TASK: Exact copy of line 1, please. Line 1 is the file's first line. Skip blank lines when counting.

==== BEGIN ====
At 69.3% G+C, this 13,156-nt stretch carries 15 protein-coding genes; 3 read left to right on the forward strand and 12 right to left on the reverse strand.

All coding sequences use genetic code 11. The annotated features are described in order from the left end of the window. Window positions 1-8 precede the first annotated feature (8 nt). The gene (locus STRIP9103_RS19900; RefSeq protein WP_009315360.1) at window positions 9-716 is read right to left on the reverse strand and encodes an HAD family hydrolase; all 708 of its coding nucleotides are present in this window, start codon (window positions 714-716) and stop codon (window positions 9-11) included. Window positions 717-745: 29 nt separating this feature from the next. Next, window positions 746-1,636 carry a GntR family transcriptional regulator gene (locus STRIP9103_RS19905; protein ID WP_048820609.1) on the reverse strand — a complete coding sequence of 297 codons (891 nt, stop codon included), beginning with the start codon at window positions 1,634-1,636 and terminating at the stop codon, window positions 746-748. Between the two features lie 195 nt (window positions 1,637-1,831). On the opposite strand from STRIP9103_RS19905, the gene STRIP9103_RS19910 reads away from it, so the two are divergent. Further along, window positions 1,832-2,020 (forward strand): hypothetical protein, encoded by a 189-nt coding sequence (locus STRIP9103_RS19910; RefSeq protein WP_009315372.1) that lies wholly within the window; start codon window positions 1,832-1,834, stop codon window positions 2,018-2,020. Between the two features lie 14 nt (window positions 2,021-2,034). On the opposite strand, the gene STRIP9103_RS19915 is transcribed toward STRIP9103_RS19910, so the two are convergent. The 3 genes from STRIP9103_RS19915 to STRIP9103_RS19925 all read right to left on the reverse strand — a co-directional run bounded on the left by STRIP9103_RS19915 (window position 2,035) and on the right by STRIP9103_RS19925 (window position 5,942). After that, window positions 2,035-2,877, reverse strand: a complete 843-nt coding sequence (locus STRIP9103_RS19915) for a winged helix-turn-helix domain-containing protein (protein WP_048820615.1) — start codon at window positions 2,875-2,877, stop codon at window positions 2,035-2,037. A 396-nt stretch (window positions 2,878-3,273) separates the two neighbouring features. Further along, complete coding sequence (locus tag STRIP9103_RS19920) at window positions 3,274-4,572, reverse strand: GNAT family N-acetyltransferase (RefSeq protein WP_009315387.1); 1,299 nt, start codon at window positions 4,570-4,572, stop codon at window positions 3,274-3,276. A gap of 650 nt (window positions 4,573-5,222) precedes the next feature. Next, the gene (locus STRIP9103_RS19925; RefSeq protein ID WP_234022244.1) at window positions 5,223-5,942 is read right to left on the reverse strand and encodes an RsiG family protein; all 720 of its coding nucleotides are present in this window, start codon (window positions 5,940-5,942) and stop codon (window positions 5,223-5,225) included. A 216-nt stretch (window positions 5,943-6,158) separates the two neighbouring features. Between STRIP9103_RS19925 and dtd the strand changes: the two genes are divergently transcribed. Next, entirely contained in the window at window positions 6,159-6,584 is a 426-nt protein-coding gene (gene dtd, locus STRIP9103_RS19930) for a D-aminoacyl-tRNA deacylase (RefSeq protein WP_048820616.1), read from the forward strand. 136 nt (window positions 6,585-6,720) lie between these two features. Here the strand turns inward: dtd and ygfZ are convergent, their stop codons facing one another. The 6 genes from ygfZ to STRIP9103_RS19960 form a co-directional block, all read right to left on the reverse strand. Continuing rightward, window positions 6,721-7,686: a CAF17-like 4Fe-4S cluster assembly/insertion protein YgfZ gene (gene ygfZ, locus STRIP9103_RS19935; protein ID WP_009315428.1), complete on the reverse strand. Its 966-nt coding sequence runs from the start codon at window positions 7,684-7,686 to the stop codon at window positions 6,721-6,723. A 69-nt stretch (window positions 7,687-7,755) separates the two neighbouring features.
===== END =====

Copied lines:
At 69.3% G+C, this 13,156-nt stretch carries 15 protein-coding genes; 3 read left to right on the forward strand and 12 right to left on the reverse strand.